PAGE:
Fish or Foul? (Newspaper publishers care about what they print — and pay a price for it.): In a Dec. 15, 2017, post on Facebook, Mark Zuckerberg acknowledged that the company’s network is more than an elaborate maze of digital plumbing:

“Facebook is a new kind of platform different from anything before it. I think of Facebook as a technology company, but I recognize we have a greater responsibility than just building technology that information flows through. While we don’t write the news stories you read and share, we also recognize we’re more than just a distributor of news. We’re a new kind of platform for public discourse — and that means we have a new kind of responsibility to enable people to have the most meaningful conversations, and to build a space where people can be informed.

“With any changes we make, we must fight to give all people a voice and resist the path of becoming arbiters of truth ourselves. I believe we can build a more informed community and uphold these principles.”Mark Zuckerberg

For more on the steps Facebook is taking to do that, take a look at the company’s “News Feed FYI: Addressing Hoaxes and Fake News.”

Making it clear (Better online news design might regain reader trust.): In “So, is it news, opinion or advertising?,” Michelle Morgante, managing editor of The Merced Sun-Star, points out that readers often don’t know the difference between the three. If online news sites do label every piece with a descriptive design element (NEWS, OPINION, etc.), it might be wise to include a link that explains the difference between them — or a link to Morgante’s column.

Discriminating distribution (Should the distribution method dictate the news content?): The Nieman Lab reports that The New Haven Independent, a nonprofit online-only news outlet, has tailored its cop shop policy in recognition of the reach and persistence of internet news. Paul Bass, the paper’s editor and founder is quoted as saying, “With the advent of the Internet, what’s online becomes people’s main or only source of news. People’s reputations are at stake, and often the arrest itself and not the outcome is what is known about them.” (“No mugshot exploitation here: The New Haven Independent aims to respect the reputations of those arrested in the community it covers” —Neiman Lab)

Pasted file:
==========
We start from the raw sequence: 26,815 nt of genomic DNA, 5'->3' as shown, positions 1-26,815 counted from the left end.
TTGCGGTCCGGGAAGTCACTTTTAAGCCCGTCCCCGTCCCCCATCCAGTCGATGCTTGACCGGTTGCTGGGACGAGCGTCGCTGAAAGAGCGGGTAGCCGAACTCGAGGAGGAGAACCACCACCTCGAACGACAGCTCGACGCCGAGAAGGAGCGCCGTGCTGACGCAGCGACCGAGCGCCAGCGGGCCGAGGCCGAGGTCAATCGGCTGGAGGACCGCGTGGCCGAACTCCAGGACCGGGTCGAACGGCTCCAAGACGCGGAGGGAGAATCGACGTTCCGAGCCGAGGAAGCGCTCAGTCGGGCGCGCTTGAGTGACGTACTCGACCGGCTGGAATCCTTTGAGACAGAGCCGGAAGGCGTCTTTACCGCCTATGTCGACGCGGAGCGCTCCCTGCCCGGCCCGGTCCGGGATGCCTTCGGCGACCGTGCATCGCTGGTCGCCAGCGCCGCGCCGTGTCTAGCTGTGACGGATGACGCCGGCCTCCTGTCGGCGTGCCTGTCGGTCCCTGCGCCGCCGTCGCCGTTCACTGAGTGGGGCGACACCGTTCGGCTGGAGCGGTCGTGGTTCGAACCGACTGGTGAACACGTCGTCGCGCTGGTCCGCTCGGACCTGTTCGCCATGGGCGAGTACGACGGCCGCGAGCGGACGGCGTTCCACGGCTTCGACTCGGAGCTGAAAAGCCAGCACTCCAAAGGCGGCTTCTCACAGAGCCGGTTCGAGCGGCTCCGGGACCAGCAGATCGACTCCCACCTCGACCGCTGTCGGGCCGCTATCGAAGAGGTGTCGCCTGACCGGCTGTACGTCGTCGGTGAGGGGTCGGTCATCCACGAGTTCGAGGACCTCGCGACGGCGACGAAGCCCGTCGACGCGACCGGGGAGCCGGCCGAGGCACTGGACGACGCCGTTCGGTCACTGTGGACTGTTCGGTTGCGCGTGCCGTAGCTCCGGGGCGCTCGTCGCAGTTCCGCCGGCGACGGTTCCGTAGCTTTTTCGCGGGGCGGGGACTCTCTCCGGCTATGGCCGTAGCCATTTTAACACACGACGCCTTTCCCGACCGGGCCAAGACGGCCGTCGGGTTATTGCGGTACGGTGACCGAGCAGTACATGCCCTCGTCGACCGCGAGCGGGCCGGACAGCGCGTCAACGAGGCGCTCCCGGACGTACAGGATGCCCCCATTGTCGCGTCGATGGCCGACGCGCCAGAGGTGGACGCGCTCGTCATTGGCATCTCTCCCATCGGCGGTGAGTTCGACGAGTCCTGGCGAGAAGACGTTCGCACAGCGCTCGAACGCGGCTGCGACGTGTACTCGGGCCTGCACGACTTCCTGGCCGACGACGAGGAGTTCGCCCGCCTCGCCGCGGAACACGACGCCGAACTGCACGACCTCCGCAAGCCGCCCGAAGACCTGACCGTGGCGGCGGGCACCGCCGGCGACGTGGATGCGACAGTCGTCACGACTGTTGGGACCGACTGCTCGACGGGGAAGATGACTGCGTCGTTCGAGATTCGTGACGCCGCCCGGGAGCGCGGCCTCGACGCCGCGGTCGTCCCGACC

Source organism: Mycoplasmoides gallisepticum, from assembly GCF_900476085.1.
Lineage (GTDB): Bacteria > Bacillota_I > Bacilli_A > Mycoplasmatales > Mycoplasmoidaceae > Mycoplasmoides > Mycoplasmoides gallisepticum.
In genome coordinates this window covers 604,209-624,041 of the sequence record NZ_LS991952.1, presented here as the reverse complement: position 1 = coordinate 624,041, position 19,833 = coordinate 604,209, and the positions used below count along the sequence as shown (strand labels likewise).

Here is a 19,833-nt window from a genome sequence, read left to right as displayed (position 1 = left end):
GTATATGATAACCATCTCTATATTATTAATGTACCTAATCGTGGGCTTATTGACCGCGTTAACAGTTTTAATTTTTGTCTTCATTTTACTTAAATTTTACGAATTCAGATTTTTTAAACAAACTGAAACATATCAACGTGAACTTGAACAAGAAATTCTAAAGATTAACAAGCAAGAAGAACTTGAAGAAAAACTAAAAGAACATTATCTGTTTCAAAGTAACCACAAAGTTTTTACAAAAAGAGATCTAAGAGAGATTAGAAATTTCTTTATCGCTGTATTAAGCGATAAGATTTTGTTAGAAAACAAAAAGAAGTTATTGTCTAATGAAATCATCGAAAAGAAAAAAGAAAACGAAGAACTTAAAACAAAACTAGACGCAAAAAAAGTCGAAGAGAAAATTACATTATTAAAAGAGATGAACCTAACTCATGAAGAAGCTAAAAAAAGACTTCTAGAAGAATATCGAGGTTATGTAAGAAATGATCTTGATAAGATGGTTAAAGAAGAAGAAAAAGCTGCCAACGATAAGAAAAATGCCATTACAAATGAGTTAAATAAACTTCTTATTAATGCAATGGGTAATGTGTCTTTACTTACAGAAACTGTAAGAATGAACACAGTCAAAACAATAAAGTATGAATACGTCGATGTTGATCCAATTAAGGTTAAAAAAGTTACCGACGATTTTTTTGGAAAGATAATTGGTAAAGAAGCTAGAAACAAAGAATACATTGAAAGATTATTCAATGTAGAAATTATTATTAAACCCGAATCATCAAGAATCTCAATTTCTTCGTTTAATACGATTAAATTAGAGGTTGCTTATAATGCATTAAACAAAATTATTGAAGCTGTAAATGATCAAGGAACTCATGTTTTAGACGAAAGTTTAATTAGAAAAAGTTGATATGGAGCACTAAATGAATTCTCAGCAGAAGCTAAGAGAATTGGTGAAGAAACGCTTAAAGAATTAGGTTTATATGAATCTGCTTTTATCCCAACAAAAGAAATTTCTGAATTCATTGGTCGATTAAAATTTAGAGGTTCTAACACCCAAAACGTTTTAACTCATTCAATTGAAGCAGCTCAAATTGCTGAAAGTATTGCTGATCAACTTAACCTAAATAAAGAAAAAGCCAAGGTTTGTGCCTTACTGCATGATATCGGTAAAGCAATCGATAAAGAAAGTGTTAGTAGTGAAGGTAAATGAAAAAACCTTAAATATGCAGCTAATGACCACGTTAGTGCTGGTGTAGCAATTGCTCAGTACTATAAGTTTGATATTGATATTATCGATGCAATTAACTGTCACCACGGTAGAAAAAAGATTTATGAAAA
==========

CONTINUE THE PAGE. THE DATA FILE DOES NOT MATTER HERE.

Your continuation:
Making it clear

Better online news design might regain reader trust.

Hello. What do you want to read today?

postbuttons-01-31-17

What would happen if every online newspaper had a home page that looked like this?

What if, when you clicked the news button, the next page only displayed news stories?

What if, when you clicked on a news story, the “NEWS” label was repeated top and bottom, so that, even if the story was a 10,000-word epic, or even if you arrived through a side door (say, a Facebook link), you knew what you were reading?

What if every page had the same three buttons on the right margin, offering a constant option to switch from news to analysis to opinion?

What would that sort of a design do? Well, perhaps:

  • reporters and editors would have to identify each piece of content as they prepare it for publication (a useful exercise, to be sure);
  • each reader would have to make a conscious decision—facts, analysis or opinion;
  • ergo, opportunities for confusing the three, particularly facts and opinion, would be reduced;
  • ergo, our readers might learn to trust us again.

The design of print newspapers evolved over years and worked quite well. Only news appeared on the front page. Opinion only appeared on the editorial and op-ed pages. Columns and analytical pieces were labeled as such.

Today, the front page (i.e., the home page) contains every kind of content the paper has. It’s quite easy to begin reading an opinion piece without knowing that’s what you’ve done. And if you don’t realize it’s an opinion piece, you will assuredly detect a point of view. And if you detect the point of view that was deliberately inserted into the piece, and you don’t realize it was deliberately done because — HEY! IT’S AN OPINION PIECE! — you might quite naturally conclude that the publication is slanted.  All of it. News, too.

No matter what business models we come up with, if readers don’t trust us, they won’t read our products. A little more clarity could help.

UPDATE (02/16/2017)